Engineering such serendipity is unreliable at best.
My travels took me from the Old North End, where Junktiques produced an old copper jelly mold (too small), to the far reaches of the South End Arts District. Along the way, Christmas trees twinkled and carols jingled as merchants tried to meet my query.
"Do you have any pudding molds?" I asked, again and again.
"A pudding mold?" repeated one shopkeeper, eyeing me quizzically. "No," he said finally. "But that's a legitimate question."
But at Vintage Inspired Lifestyle Marketplace on Flynn Avenue, owner Mary Heinrich Aloi had what I needed. "Yes, actually, I just saw one this morning," she said. "But where was it?" She disappeared, returning moments later holding a footed copper bowl with a small loop at the top. It was too big for my stockpot, but she had others, and eventually we found the right thing. It was a little small, but was clean and pretty with a fruit pattern on top, and I knew I could make it work along with another I had at home. I brought it to the register.
"What are you going to use it for?" asked another salesclerk.
"I'm making a plum pudding," I said.
"Oh, really? We used to have that every year as kids," she said, explaining that she was from England, where the dessert is still a fairly common tradition. "We didn't have a choice. It was one of those desserts you had to have," she continued. "It was so rich I could only eat, like, one spoonful."
I hurried home and got to work. I peeled the citrus and candied the rinds; measured and mixed spices, salt and sugars; chopped the fruits and blended them into a stiff paste, all while snacking on the extra dates and figs.
I processed the suet, picking out bits of gristle. As dusk fell, I broke the bread into tiny pieces, scalded the milk and beat the eggs to a foamy froth, adding a bit of brandy and wine. I set the stockpot on the stove to boil with a steamer in the bottom.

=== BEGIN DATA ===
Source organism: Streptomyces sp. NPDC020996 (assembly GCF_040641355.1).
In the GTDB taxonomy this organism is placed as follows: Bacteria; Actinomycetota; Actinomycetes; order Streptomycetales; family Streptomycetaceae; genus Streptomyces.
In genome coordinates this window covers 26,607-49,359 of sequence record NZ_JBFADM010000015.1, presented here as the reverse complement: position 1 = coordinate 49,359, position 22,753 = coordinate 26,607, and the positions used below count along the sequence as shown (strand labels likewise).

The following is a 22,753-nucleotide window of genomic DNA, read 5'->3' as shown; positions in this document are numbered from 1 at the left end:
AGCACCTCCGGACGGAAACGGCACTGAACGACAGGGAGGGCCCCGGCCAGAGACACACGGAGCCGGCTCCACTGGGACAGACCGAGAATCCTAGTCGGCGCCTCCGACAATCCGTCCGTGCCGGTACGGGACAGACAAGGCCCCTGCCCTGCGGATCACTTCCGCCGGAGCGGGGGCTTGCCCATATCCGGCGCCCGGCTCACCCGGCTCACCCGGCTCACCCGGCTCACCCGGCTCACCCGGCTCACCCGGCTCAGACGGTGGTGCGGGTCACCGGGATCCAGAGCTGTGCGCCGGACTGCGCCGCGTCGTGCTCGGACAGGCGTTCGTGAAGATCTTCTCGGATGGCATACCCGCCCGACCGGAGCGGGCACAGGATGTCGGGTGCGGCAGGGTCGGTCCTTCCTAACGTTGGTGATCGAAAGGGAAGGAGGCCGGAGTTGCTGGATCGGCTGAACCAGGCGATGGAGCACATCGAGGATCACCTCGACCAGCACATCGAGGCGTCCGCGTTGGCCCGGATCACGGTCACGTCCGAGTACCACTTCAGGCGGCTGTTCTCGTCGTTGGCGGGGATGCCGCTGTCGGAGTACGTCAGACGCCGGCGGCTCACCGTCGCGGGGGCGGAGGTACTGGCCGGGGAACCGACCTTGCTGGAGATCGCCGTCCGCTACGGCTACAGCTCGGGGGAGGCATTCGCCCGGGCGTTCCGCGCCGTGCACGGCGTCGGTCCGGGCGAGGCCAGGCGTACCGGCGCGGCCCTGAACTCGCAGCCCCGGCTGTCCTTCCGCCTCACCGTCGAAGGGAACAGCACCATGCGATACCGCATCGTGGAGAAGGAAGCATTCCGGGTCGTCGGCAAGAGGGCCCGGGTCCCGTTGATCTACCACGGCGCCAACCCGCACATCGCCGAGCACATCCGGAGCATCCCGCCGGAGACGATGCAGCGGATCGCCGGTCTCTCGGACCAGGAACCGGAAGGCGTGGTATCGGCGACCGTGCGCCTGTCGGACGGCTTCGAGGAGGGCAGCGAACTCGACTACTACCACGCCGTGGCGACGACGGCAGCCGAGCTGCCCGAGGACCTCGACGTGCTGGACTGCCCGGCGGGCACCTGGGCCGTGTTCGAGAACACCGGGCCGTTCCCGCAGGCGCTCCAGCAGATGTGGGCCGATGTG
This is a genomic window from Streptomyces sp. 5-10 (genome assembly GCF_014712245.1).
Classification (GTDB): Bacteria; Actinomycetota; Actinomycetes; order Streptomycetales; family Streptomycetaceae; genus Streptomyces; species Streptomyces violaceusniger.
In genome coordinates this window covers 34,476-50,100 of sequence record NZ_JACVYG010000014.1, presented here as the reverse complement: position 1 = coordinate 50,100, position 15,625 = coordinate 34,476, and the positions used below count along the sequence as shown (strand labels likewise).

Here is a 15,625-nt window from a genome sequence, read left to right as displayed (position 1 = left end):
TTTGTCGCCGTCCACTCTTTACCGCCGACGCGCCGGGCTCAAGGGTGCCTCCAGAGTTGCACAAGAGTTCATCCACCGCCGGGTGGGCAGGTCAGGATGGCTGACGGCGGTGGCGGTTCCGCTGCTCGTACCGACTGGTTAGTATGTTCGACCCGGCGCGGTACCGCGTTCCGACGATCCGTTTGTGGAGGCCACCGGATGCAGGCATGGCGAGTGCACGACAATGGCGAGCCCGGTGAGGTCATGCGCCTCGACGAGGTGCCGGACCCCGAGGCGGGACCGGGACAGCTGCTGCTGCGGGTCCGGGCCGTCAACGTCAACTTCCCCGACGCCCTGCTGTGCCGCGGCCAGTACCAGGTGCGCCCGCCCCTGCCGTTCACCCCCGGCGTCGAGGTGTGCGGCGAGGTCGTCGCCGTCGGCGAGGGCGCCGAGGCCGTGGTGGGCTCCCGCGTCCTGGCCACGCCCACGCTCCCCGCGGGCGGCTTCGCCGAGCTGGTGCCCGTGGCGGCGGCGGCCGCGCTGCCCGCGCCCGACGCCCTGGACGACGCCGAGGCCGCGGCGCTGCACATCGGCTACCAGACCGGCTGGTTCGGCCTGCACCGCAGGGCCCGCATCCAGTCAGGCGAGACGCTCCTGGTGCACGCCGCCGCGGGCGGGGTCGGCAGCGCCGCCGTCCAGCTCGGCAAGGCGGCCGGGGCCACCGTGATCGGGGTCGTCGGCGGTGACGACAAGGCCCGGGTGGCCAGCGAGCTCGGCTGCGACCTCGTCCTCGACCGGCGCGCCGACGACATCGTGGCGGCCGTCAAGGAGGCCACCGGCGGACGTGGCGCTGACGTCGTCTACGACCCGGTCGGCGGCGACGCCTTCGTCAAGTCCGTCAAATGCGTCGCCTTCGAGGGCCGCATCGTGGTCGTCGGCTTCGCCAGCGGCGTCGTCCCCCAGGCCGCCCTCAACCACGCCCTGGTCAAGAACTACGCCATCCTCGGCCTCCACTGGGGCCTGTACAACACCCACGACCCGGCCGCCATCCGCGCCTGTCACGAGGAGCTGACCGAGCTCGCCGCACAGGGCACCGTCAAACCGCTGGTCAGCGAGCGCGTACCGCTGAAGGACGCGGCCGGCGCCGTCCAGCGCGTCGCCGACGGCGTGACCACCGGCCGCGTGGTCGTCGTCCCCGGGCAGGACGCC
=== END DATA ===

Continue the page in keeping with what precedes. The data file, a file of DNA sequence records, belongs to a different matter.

Then I poured myself a sip of brandy and a glass of wine and mixed the ingredients together in the largest bowl I own. I filled the molds with batter and placed them into the pot to steam.
For the next six hours — until well after midnight — my house slowly filled with the warm scent of sugars, caramelizing with fruit and spice, saturated in slow-rendering, sweet tallow. I left it out to cool overnight, and in the morning wrapped it in wax paper, tied it with a red ribbon and stowed it away to age. There it will enjoy a sweet slumber until, on Christmas Day, it meets its fiery end.
Cream 1/3 cup butter until soft. Work in 1 cup of confectioner's sugar and 1 teaspoon of vanilla extract (or 2 tablespoons brandy) and blend until smooth. Cool until the mixture stiffens, and serve cold with the hot pudding.
Cream 1/2 cup butter until soft. Work in 1 cup of confectioner's sugar and blend until smooth. In a separate bowl, beat 1 egg until creamy. Stir the egg and 1 teaspoon of vanilla extract (or 2 tablespoons sherry) into the butter mixture. Heat over a double boiler, stirring constantly, until the sauce is warm and thick as heavy cream. Serve warm with the hot pudding.